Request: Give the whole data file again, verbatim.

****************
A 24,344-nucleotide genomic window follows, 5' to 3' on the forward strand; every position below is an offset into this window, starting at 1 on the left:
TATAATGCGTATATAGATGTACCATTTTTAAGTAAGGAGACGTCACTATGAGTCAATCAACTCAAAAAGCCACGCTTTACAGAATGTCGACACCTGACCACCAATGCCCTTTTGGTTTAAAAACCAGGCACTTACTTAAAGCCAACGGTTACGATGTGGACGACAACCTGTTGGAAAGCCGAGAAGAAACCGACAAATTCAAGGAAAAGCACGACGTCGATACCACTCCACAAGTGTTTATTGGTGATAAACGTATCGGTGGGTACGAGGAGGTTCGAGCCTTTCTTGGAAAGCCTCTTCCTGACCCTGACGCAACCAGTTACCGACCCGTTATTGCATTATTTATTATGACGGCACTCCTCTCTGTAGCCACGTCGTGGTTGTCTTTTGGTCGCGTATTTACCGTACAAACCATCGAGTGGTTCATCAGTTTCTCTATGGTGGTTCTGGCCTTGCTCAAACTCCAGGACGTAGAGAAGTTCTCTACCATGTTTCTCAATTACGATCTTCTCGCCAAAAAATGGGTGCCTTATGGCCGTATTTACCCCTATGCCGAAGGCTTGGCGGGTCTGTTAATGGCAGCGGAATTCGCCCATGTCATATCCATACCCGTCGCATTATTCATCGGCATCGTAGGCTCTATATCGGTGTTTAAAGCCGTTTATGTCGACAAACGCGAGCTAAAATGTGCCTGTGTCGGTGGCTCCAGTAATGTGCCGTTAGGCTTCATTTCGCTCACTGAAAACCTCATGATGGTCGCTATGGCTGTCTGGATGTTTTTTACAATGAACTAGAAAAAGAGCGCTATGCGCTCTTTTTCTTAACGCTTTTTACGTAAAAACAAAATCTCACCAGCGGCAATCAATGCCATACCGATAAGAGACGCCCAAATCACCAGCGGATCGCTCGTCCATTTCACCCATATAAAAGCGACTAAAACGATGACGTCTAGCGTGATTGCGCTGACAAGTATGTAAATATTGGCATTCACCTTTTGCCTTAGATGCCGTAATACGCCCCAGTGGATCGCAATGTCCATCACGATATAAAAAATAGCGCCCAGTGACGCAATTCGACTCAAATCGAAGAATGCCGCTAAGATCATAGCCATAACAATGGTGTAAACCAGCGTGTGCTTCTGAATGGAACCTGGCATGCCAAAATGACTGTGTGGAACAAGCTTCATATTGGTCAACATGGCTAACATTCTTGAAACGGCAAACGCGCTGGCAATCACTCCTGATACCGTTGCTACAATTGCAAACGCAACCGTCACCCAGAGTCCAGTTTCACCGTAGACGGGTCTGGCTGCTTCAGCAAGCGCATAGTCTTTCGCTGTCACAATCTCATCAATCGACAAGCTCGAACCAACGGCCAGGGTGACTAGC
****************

A 24,344-nucleotide genomic window follows, 5' to 3' on the forward strand; every position below is an offset into this window, starting at 1 on the left:
TATAATGCGTATATAGATGTACCATTTTTAAGTAAGGAGACGTCACTATGAGTCAATCAACTCAAAAAGCCACGCTTTACAGAATGTCGACACCTGACCACCAATGCCCTTTTGGTTTAAAAACCAGGCACTTACTTAAAGCCAACGGTTACGATGTGGACGACAACCTGTTGGAAAGCCGAGAAGAAACCGACAAATTCAAGGAAAAGCACGACGTCGATACCACTCCACAAGTGTTTATTGGTGATAAACGTATCGGTGGGTACGAGGAGGTTCGAGCCTTTCTTGGAAAGCCTCTTCCTGACCCTGACGCAACCAGTTACCGACCCGTTATTGCATTATTTATTATGACGGCACTCCTCTCTGTAGCCACGTCGTGGTTGTCTTTTGGTCGCGTATTTACCGTACAAACCATCGAGTGGTTCATCAGTTTCTCTATGGTGGTTCTGGCCTTGCTCAAACTCCAGGACGTAGAGAAGTTCTCTACCATGTTTCTCAATTACGATCTTCTCGCCAAAAAATGGGTGCCTTATGGCCGTATTTACCCCTATGCCGAAGGCTTGGCGGGTCTGTTAATGGCAGCGGAATTCGCCCATGTCATATCCATACCCGTCGCATTATTCATCGGCATCGTAGGCTCTATATCGGTGTTTAAAGCCGTTTATGTCGACAAACGCGAGCTAAAATGTGCCTGTGTCGGTGGCTCCAGTAATGTGCCGTTAGGCTTCATTTCGCTCACTGAAAACCTCATGATGGTCGCTATGGCTGTCTGGATGTTTTTTACAATGAACTAGAAAAAGAGCGCTATGCGCTCTTTTTCTTAACGCTTTTTACGTAAAAACAAAATCTCACCAGCGGCAATCAATGCCATACCGATAAGAGACGCCCAAATCACCAGCGGATCGCTCGTCCATTTCACCCATATAAAAGCGACTAAAACGATGACGTCTAGCGTGATTGCGCTGACAAGTATGTAAATATTGGCATTCACCTTTTGCCTTAGATGCCGTAATACGCCCCAGTGGATCGCAATGTCCATCACGATATAAAAAATAGCGCCCAGTGACGCAATTCGACTCAAATCGAAGAATGCCGCTAAGATCATAGCCATAACAATGGTGTAAACCAGCGTGTGCTTCTGAATGGAACCTGGCATGCCAAAATGACTGTGTGGAACAAGCTTCATATTGGTCAACATGGCTAACATTCTTGAAACGGCAAACGCGCTGGCAATCACTCCTGATACCGTTGCTACAATTGCAAACGCAACCGTCACCCAGAGTCCAGTTTCACCGTAGACGGGTCTGGCTGCTTCAGCAAGCGCATAGTCTTTCGCTGTCACAATCTCATCAATCGACAAGCTCGAACCAACGGCCAGGGTGACTAGC